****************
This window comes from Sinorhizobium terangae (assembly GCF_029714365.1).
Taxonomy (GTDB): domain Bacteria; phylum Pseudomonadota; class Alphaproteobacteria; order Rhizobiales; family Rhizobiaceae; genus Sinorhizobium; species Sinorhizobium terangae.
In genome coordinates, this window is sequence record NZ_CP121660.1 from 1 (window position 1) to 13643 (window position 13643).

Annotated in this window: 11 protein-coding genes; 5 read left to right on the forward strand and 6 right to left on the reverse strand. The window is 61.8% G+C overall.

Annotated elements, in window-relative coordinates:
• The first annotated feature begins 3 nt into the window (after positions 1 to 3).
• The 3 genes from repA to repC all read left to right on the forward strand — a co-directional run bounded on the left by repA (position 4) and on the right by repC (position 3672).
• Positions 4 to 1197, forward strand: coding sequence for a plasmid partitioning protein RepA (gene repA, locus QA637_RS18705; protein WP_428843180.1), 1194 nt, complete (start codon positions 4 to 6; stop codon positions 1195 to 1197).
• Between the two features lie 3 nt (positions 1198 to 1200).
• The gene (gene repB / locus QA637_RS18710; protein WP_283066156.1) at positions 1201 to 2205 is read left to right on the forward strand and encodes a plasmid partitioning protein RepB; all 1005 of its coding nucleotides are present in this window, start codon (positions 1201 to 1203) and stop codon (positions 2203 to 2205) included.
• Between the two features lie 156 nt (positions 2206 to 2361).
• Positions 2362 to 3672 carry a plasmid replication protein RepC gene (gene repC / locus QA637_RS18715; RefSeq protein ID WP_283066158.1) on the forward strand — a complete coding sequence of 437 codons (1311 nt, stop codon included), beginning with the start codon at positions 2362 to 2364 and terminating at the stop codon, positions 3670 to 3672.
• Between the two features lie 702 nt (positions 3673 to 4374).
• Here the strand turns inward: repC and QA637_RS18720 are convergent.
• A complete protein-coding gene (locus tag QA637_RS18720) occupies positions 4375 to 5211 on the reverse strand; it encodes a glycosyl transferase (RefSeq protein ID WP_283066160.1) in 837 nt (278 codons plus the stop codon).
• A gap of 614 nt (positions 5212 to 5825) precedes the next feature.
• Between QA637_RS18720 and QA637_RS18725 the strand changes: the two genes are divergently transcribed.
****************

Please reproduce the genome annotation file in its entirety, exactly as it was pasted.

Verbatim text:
This window comes from Sinorhizobium terangae (assembly GCF_029714365.1).
Taxonomy (GTDB): domain Bacteria; phylum Pseudomonadota; class Alphaproteobacteria; order Rhizobiales; family Rhizobiaceae; genus Sinorhizobium; species Sinorhizobium terangae.
In genome coordinates, this window is sequence record NZ_CP121660.1 from 1 (window position 1) to 13643 (window position 13643).

Annotated in this window: 11 protein-coding genes; 5 read left to right on the forward strand and 6 right to left on the reverse strand. The window is 61.8% G+C overall.

Annotated elements, in window-relative coordinates:
• The first annotated feature begins 3 nt into the window (after positions 1 to 3).
• The 3 genes from repA to repC all read left to right on the forward strand — a co-directional run bounded on the left by repA (position 4) and on the right by repC (position 3672).
• Positions 4 to 1197, forward strand: coding sequence for a plasmid partitioning protein RepA (gene repA, locus QA637_RS18705; protein WP_428843180.1), 1194 nt, complete (start codon positions 4 to 6; stop codon positions 1195 to 1197).
• Between the two features lie 3 nt (positions 1198 to 1200).
• The gene (gene repB / locus QA637_RS18710; protein WP_283066156.1) at positions 1201 to 2205 is read left to right on the forward strand and encodes a plasmid partitioning protein RepB; all 1005 of its coding nucleotides are present in this window, start codon (positions 1201 to 1203) and stop codon (positions 2203 to 2205) included.
• Between the two features lie 156 nt (positions 2206 to 2361).
• Positions 2362 to 3672 carry a plasmid replication protein RepC gene (gene repC / locus QA637_RS18715; RefSeq protein ID WP_283066158.1) on the forward strand — a complete coding sequence of 437 codons (1311 nt, stop codon included), beginning with the start codon at positions 2362 to 2364 and terminating at the stop codon, positions 3670 to 3672.
• Between the two features lie 702 nt (positions 3673 to 4374).
• Here the strand turns inward: repC and QA637_RS18720 are convergent.
• A complete protein-coding gene (locus tag QA637_RS18720) occupies positions 4375 to 5211 on the reverse strand; it encodes a glycosyl transferase (RefSeq protein ID WP_283066160.1) in 837 nt (278 codons plus the stop codon).
• A gap of 614 nt (positions 5212 to 5825) precedes the next feature.
• Between QA637_RS18720 and QA637_RS18725 the strand changes: the two genes are divergently transcribed.